Umaire Effendi
May 04, 2015

Should ad value equivalent be the measure of PR's value?

A PRCAI forum hosted on 30 April in Mumbai saw client and agency reps discuss ‘How PR leads to measurable results’

Should ad value equivalent be the measure of PR's value?
The answer to whether PR's measurement should be done in advertising value equivalent (AVE) still eludes practitioners, but the view emerged at a PRCAI forum in Mumbai on 30 April that it could in some instances, not all.
A panel discussion on ‘How PR leads to measurable results’ features representatives from client and agency, and was moderated by Aseem Sood, CEO, Impact Research and Measurement.
On the question of whether AVE should be used to measure the value of PR, Nandini Goswami, director – corporate communications, Kellogg, noted that the notion undermines PR, and said, "Is media equal to PR? Goodwill does not translate on AVE.”
Madhvendra Das, group communications and CSR, Deutsche Bank, pointed to the relevance of AVE for certain brands or campaigns. He noted, “Sometimes it’s used just to show that your money is being well spent.”
Also voicing his view against the use of AVE was Girish Huria, head of communications – India, eBay. He countered that 'AVE is used by lazy people' and added: “Using AVE, a person can get 1:3 ROI and that makes them look very good internally. I have known of clients who use AVE globally and they have been made to believe that this is the best measure India can give.”
Lavanya Wadgaonkar, head – communications and CSR, Nissan, balanced the argument saying that it was wrong to generalise the use of AVE. She explained, “It’s not a brand measurement. It is good for certain campaigns. For certain campaigns, when I have to measure marketing forces to show what we achieved, this is a good measure to show that because it is the same media used in advertisements and the kind that we use.”
Siddharth Sankhe, head insights and analytics – India, Waggener Edstrom Communications, concurred with Goswami on the point that 'AVE is not for PR'. “It’s not a bad metric of measure, but it’s not for us. PR is all about merit," he added. 
Sankhe also noted that clients shouldn't be approaching agencies at the end of the year on measurement. He noted, "Measurability isn’t what you do at the end of the year. It has to be ongoing.”
'Output' or 'outcome'?
As that debate continues, another took centre stage at the forum. While measuring effectiveness of PR, what should one measure -- outcomes or output?
Das reasoned that it could not be either-or, and said, “There are several touch points that clients are looking for and PR is just one of them, therefore I would hedge. If we can create a metric that would look at PR’s contribution to the whole piece, I would be more comfortable with one or the other.”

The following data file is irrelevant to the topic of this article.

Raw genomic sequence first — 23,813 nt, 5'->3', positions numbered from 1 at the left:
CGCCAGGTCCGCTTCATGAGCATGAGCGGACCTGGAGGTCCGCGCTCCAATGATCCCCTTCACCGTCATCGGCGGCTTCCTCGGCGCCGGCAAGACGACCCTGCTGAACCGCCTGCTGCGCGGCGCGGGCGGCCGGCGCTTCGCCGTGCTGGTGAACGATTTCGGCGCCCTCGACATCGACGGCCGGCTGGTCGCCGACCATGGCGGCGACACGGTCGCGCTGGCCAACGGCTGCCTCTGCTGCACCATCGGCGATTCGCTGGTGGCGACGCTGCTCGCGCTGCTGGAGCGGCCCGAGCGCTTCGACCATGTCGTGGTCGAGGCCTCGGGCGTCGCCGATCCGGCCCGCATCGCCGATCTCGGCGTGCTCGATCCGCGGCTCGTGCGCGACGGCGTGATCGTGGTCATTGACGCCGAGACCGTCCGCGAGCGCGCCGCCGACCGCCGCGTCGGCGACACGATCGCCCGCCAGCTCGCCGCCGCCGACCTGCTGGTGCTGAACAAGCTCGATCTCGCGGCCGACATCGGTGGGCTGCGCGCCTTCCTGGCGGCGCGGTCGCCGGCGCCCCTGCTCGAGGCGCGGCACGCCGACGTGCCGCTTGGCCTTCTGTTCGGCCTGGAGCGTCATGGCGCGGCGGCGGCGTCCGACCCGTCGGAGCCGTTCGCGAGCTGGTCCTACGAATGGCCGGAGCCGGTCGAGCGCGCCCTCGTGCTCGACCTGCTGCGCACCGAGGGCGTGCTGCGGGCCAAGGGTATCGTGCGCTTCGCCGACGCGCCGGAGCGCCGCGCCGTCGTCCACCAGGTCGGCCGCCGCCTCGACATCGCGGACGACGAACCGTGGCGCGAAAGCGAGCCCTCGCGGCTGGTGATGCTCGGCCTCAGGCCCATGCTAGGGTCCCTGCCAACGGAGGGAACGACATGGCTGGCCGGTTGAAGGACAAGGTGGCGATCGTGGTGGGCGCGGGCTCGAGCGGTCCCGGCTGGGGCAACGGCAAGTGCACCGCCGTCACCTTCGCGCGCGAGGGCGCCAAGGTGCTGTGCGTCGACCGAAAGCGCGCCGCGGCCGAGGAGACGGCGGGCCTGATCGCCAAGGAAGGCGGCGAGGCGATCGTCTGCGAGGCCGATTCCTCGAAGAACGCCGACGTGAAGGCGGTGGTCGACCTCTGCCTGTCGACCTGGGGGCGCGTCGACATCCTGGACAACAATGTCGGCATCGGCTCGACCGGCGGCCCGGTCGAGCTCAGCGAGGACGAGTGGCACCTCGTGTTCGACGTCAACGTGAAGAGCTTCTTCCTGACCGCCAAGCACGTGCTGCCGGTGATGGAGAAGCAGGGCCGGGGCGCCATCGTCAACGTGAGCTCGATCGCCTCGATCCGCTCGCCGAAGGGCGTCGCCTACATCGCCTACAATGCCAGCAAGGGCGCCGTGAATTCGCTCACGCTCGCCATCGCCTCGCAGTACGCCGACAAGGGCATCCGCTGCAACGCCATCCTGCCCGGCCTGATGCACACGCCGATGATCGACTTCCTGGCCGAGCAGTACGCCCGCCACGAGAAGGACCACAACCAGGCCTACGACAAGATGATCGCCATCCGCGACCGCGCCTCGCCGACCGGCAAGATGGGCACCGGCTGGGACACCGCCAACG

Explaining in the context of the auto sector, Wadgaonkar noted, “It has to be result-oriented. All the outputs are designed to get the outcomes. Everyone in PR signs up for sales.”
Jaideep Shergill, founding partner, Pitchfork Partners, said, "Outputs are means to the end and the outcome is the end. You can’t have one without the other. But you have to set your goal for the outcome.”
Citing the case with eBay, Huria revealed how some people are worried that the company 'is never in leading national newspapers'. He went on to add, “We don’t raise capital or acquire companies or anything like that. A TOI or ET is not relevant to me. So why do I need to be in those publications?" His point was that the consumer eBay is targeting is possibly not getting his or her information from traditional media channels.
Should effect on business be measured where possible?
The panel unanimously agreed on this one.
Shergill said, "The model should be not looking at it as an 'agency'. It should be about looking at it as a group of people coming together to solve a problem. The moment I stopped calling myself an ad or a PR agency, people started to open up to me. They told me their problems that they never told me before. We are looking to elevate the business to the next level and come in as trusted advisors.”
Das added, “We could add to this by extending the role of PR to more strategic goals and not just business goals both internally and externally.”
Among takeouts from the discussion was one on objectives and the fundamental role of PR.
Huria articulated this when he said, “We all talk about share of voice, tone of voice... but what is it that we actually want to achieve?” Until the objective was clearly defined, agencies would not know what they should be chasing, he surmised.
Campaign India

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